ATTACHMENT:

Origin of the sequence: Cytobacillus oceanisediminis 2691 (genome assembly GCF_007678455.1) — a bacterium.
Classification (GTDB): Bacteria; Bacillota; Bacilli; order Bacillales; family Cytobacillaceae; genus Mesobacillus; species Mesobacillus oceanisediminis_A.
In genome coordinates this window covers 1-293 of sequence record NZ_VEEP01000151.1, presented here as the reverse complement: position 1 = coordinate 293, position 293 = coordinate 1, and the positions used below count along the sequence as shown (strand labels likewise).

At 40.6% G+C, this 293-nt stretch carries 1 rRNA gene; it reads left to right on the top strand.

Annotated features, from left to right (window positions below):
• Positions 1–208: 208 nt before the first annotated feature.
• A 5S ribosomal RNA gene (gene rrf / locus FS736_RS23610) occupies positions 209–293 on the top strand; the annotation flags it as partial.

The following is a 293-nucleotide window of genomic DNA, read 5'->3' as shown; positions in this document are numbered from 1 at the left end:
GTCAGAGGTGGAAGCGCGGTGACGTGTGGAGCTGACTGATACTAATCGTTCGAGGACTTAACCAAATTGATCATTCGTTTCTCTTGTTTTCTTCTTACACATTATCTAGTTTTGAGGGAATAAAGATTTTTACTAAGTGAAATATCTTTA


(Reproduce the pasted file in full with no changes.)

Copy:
Origin of the sequence: Cytobacillus oceanisediminis 2691 (genome assembly GCF_007678455.1) — a bacterium.
Classification (GTDB): Bacteria; Bacillota; Bacilli; order Bacillales; family Cytobacillaceae; genus Mesobacillus; species Mesobacillus oceanisediminis_A.
In genome coordinates this window covers 1-293 of sequence record NZ_VEEP01000151.1, presented here as the reverse complement: position 1 = coordinate 293, position 293 = coordinate 1, and the positions used below count along the sequence as shown (strand labels likewise).

At 40.6% G+C, this 293-nt stretch carries 1 rRNA gene; it reads left to right on the top strand.

Annotated features, from left to right (window positions below):
• Positions 1–208: 208 nt before the first annotated feature.
• A 5S ribosomal RNA gene (gene rrf / locus FS736_RS23610) occupies positions 209–293 on the top strand; the annotation flags it as partial.

The following is a 293-nucleotide window of genomic DNA, read 5'->3' as shown; positions in this document are numbered from 1 at the left end:
GTCAGAGGTGGAAGCGCGGTGACGTGTGGAGCTGACTGATACTAATCGTTCGAGGACTTAACCAAATTGATCATTCGTTTCTCTTGTTTTCTTCTTACACATTATCTAGTTTTGAGGGAATAAAGATTTTTACTAAGTGAAATATCTTTA